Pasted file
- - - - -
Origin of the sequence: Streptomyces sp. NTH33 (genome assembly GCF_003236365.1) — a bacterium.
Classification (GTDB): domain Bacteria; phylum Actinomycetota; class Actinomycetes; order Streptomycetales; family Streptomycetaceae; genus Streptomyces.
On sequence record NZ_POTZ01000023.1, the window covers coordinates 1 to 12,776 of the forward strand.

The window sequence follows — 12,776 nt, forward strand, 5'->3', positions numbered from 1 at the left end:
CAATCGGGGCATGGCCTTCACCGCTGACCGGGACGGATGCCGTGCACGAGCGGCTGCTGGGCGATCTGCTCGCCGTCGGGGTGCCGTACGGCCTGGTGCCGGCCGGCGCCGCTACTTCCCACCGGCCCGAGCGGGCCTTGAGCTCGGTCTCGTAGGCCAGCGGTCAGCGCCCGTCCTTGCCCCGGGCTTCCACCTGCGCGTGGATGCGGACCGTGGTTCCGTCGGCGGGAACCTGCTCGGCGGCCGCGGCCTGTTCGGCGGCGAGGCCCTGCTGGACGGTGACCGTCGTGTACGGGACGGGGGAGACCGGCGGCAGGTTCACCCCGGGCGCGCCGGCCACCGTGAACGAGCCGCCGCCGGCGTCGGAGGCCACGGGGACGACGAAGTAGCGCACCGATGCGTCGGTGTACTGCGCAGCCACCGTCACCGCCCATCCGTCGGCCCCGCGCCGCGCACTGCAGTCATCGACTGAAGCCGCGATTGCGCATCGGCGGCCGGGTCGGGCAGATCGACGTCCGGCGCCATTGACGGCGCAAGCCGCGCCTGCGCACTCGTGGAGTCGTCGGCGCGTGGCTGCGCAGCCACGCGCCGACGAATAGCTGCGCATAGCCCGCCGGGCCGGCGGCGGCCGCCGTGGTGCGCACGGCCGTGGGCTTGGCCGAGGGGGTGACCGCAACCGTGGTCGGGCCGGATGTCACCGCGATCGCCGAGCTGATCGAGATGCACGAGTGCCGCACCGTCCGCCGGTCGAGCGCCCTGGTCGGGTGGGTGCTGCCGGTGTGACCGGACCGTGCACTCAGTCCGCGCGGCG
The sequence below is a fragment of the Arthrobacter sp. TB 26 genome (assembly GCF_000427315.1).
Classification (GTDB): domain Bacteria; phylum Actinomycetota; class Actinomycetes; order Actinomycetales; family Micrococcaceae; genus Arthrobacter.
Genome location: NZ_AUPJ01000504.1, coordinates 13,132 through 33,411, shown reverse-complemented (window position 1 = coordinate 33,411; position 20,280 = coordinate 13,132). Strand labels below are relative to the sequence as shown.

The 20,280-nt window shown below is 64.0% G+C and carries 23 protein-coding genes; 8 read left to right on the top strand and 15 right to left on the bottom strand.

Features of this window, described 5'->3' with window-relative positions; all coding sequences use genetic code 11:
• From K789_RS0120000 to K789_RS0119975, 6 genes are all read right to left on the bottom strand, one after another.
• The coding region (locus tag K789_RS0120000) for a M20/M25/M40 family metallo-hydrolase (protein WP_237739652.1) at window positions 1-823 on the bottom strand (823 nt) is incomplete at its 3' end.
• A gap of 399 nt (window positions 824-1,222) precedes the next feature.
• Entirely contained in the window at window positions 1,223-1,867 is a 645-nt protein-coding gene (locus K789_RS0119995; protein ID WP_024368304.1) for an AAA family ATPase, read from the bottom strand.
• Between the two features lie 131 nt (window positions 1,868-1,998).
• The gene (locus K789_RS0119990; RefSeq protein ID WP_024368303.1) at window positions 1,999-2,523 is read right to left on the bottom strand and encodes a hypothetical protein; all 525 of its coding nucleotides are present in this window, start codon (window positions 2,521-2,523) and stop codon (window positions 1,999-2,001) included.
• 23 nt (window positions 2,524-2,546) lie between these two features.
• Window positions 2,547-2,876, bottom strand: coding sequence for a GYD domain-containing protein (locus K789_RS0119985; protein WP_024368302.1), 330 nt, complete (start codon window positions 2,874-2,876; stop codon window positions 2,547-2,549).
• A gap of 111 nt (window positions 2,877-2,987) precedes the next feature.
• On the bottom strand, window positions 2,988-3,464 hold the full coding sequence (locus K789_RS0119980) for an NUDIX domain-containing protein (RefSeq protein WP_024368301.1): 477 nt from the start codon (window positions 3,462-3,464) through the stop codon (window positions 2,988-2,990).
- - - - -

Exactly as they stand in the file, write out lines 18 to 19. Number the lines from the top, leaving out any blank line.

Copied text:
• Window positions 2,547-2,876, bottom strand: coding sequence for a GYD domain-containing protein (locus K789_RS0119985; protein WP_024368302.1), 330 nt, complete (start codon window positions 2,874-2,876; stop codon window positions 2,547-2,549).
• A gap of 111 nt (window positions 2,877-2,987) precedes the next feature.